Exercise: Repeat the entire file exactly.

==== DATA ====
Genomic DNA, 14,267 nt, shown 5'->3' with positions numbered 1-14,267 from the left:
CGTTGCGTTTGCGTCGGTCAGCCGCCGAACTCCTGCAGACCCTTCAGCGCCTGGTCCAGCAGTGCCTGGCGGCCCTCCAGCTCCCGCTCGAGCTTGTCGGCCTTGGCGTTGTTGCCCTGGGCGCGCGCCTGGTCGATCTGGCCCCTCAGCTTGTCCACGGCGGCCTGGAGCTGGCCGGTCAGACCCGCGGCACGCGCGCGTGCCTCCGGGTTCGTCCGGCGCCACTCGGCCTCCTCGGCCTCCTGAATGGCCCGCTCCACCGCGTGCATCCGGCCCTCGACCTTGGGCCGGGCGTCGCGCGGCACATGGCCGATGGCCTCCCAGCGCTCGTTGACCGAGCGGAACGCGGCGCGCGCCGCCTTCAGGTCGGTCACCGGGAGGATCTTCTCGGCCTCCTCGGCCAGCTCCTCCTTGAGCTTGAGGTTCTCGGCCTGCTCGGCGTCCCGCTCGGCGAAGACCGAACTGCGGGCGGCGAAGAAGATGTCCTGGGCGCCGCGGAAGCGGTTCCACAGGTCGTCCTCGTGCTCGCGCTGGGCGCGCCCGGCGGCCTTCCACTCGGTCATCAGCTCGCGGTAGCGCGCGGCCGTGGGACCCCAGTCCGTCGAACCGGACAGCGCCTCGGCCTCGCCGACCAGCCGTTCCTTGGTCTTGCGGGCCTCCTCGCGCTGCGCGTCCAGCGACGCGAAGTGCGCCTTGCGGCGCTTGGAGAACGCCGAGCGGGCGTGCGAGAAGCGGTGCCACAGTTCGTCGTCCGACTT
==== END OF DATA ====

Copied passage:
Genomic DNA, 14,267 nt, shown 5'->3' with positions numbered 1-14,267 from the left:
CGTTGCGTTTGCGTCGGTCAGCCGCCGAACTCCTGCAGACCCTTCAGCGCCTGGTCCAGCAGTGCCTGGCGGCCCTCCAGCTCCCGCTCGAGCTTGTCGGCCTTGGCGTTGTTGCCCTGGGCGCGCGCCTGGTCGATCTGGCCCCTCAGCTTGTCCACGGCGGCCTGGAGCTGGCCGGTCAGACCCGCGGCACGCGCGCGTGCCTCCGGGTTCGTCCGGCGCCACTCGGCCTCCTCGGCCTCCTGAATGGCCCGCTCCACCGCGTGCATCCGGCCCTCGACCTTGGGCCGGGCGTCGCGCGGCACATGGCCGATGGCCTCCCAGCGCTCGTTGACCGAGCGGAACGCGGCGCGCGCCGCCTTCAGGTCGGTCACCGGGAGGATCTTCTCGGCCTCCTCGGCCAGCTCCTCCTTGAGCTTGAGGTTCTCGGCCTGCTCGGCGTCCCGCTCGGCGAAGACCGAACTGCGGGCGGCGAAGAAGATGTCCTGGGCGCCGCGGAAGCGGTTCCACAGGTCGTCCTCGTGCTCGCGCTGGGCGCGCCCGGCGGCCTTCCACTCGGTCATCAGCTCGCGGTAGCGCGCGGCCGTGGGACCCCAGTCCGTCGAACCGGACAGCGCCTCGGCCTCGCCGACCAGCCGTTCCTTGGTCTTGCGGGCCTCCTCGCGCTGCGCGTCCAGCGACGCGAAGTGCGCCTTGCGGCGCTTGGAGAACGCCGAGCGGGCGTGCGAGAAGCGGTGCCACAGTTCGTCGTCCGACTT